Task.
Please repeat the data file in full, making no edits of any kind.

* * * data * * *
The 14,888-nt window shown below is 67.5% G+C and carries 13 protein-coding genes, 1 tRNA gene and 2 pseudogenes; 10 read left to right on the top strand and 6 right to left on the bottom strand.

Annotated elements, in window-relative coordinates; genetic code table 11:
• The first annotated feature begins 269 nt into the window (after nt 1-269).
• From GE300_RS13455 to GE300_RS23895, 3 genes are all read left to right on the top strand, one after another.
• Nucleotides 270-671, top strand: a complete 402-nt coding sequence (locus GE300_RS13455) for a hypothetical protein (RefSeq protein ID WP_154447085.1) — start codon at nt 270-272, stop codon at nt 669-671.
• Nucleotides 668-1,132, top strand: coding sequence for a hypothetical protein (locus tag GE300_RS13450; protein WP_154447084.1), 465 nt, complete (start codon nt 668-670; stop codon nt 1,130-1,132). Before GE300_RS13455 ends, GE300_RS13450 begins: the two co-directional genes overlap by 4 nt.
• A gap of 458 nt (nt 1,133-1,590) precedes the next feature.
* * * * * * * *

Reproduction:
The 14,888-nt window shown below is 67.5% G+C and carries 13 protein-coding genes, 1 tRNA gene and 2 pseudogenes; 10 read left to right on the top strand and 6 right to left on the bottom strand.

Annotated elements, in window-relative coordinates; genetic code table 11:
• The first annotated feature begins 269 nt into the window (after nt 1-269).
• From GE300_RS13455 to GE300_RS23895, 3 genes are all read left to right on the top strand, one after another.
• Nucleotides 270-671, top strand: a complete 402-nt coding sequence (locus GE300_RS13455) for a hypothetical protein (RefSeq protein ID WP_154447085.1) — start codon at nt 270-272, stop codon at nt 669-671.
• Nucleotides 668-1,132, top strand: coding sequence for a hypothetical protein (locus tag GE300_RS13450; protein WP_154447084.1), 465 nt, complete (start codon nt 668-670; stop codon nt 1,130-1,132). Before GE300_RS13455 ends, GE300_RS13450 begins: the two co-directional genes overlap by 4 nt.
• A gap of 458 nt (nt 1,133-1,590) precedes the next feature.